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Debate takes nasty turn
©New York Times, published February 16, 2000
COLUMBIA, S.C. -- In a barely controlled debate that revealed the depth of their mutual anger, Gov. George W. Bush and Sen. John McCain lashed into each other's negative campaign tactics Tuesday night, refusing to drop the subject even when the moderator, Larry King, urged them to do so.
The debate, the last before Saturday's crucial South Carolina primary, was by far the most freewheeling and intense of the Republican contest so far. It ranged across nearly every issue that has come up in the Republican race, and then a few more. With only Alan Keyes sitting between them, the candidates argued forcefully over abortion, policy toward Russia, taxes, Social Security, the "don't ask, don't tell" policy on gays in the military and the reform of the campaign finance law.
But their most heated exchanges came early in the 90-minute debate on CNN, when King asked about the conduct of the campaign. Bush immediately accused McCain of being first to break a promise not to run negative ads.
"We shook hands, and unfortunately he ran an ad that equated me to Bill Clinton," Bush said, sounding exasperated. "You can disagree on issues. We'll debate issues. But whatever you do, don't equate my integrity and trustworthiness to Bill Clinton. That's about as low a blow as you can give in a Republican primary."
McCain, steely but furious, immediately responded by citing an event early this month in Sumter, S.C., in which J. Thomas Burch Jr., chairman of the National Vietnam and Gulf War Veterans Committee, complained that McCain had opposed measures dealing with both Agent Orange and Gulf War syndrome.
"I don't know if you can understand this, George, but that really hurts," McCain said. "You should be ashamed. You should be ashamed."
Keyes, the most conservative candidate in the field, had been expected to spend the evening criticizing McCain. Instead he worked to appear above the fray and condemned both of his opponents, saying there were more important issues to discuss than campaign tactics. King also tried to switch the subject, but McCain pressed on, demanding to tell about negative telephone calls about him that he said were being made to South Carolina voters by the Bush campaign.
Bush then pulled out a McCain flier criticizing his tax cut plan, accusing McCain of continuing his attacks despite a new vow to stop.
Unlike many of the earlier debates among the Republican contenders, a significant portion of the debate involved foreign policy questions. Both Bush and Keyes criticized American policy toward China.
McCain urged a particularly aggressive approach toward what he called rogue states.
"I'd institute a policy that I call rogue state rollback," he said. "I would arm, train, equip, both from without and from within, forces that would eventually overthrow the governments and install free and democratically elected governments." He added, "Until those governments are overthrown, they will pose a threat to U.S. national security."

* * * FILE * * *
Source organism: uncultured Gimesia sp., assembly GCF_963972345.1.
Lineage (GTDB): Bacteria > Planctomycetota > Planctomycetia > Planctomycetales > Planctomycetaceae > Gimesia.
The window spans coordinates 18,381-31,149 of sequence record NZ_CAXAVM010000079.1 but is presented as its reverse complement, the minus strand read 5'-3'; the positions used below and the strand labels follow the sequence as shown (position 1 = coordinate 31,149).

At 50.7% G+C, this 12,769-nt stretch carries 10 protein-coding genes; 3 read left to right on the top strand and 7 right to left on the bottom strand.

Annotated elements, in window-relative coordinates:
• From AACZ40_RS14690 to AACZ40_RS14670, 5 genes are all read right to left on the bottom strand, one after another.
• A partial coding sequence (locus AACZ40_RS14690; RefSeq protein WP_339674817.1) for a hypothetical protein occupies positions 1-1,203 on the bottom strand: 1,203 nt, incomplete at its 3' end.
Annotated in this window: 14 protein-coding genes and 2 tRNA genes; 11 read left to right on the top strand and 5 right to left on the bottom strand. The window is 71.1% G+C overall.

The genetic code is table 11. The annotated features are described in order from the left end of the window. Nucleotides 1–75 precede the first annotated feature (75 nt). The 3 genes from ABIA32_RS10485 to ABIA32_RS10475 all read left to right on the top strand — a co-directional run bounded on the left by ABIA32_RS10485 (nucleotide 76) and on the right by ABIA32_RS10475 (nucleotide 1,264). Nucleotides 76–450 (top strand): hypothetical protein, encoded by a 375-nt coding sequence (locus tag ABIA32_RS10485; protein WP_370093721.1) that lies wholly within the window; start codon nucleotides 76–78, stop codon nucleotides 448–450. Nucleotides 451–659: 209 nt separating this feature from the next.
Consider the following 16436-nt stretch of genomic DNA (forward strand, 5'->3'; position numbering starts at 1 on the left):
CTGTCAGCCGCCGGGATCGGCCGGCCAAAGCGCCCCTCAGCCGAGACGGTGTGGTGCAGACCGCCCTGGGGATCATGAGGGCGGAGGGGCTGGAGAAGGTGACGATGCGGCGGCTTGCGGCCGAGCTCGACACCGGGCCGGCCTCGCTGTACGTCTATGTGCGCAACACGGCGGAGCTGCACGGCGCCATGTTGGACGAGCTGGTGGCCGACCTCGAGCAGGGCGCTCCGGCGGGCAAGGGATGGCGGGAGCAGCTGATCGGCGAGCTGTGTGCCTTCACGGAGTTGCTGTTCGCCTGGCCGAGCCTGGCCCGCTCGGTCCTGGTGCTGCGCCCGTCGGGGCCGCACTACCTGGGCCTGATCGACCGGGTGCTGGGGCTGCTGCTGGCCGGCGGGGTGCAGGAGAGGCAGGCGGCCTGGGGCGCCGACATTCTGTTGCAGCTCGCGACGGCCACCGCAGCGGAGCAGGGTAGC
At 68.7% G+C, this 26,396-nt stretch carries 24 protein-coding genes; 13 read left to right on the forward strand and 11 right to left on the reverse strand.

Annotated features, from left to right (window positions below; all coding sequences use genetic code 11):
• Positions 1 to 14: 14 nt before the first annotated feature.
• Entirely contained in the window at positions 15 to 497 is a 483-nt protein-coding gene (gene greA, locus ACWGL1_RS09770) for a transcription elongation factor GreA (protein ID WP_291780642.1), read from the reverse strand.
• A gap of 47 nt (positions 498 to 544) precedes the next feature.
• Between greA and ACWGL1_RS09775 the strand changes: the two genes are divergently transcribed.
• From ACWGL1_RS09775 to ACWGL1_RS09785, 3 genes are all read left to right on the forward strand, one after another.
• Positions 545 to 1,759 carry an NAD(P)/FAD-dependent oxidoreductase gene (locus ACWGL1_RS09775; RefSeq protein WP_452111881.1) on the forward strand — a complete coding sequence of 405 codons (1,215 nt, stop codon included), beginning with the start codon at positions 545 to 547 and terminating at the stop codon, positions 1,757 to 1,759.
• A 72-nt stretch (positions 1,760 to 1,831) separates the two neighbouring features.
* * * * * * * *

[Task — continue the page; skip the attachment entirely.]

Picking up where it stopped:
Bush and McCain also tangled over when it was appropriate for the United States to intervene in foreign conflicts. Bush said he would authorize the use of armed forces when it is in the "nation's strategic interests."
He added: "Europe is in our national strategic interests. The Far East is in our national strategic interests. Our own hemisphere is in our national strategic interests. The Middle East -- protecting Israel -- is in our national strategic interest. And ... if for whatever reason somebody tries to block passage through the Panama Canal ... I will make sure the Panama Canal remains open for trade."
McCain told Bush his analysis "wasn't that simple," saying: "There are time when our principles and our values are so offended that we have to do what we can to resolve a terrible situation."
He added: "But we can never say that a nation driven by Judeo-Christian principles will only intervene where our interests are threatened, because we also have values."
The candidates sparred across a range of social issues. Keyes unleashed a scathing attack on Bush for campaigning at Bob Jones University and not condemning its policy banning interracial dating.
Bush said that it was not his place to criticize the policy but that he opposes it.
"My little brother Jeb, the governor of Florida, married a girl named Columba, a Mexican woman," Bush said. "She is a wonderful part of our family."
For his part McCain said wryly, "Well, Alan, I've taken a few risks in my life." He said he had not been invited to speak at Bob Jones. If he had, he said he would have started any speech by saying the ban on interracial dating "is stupid, it's idiotic and it's incredibly cruel for many people." He added that he has an adopted daughter from Bangladesh and that he would "stand up and fight against those" who would limit her life choices.
From there, the candidates segued into Bush's refusal to meet with the Log Cabin Republicans, a gay group. McCain said, "I, as president of the United States and as nominee of my party, will meet with, not necessarily agree with, every member of the Republican Party."
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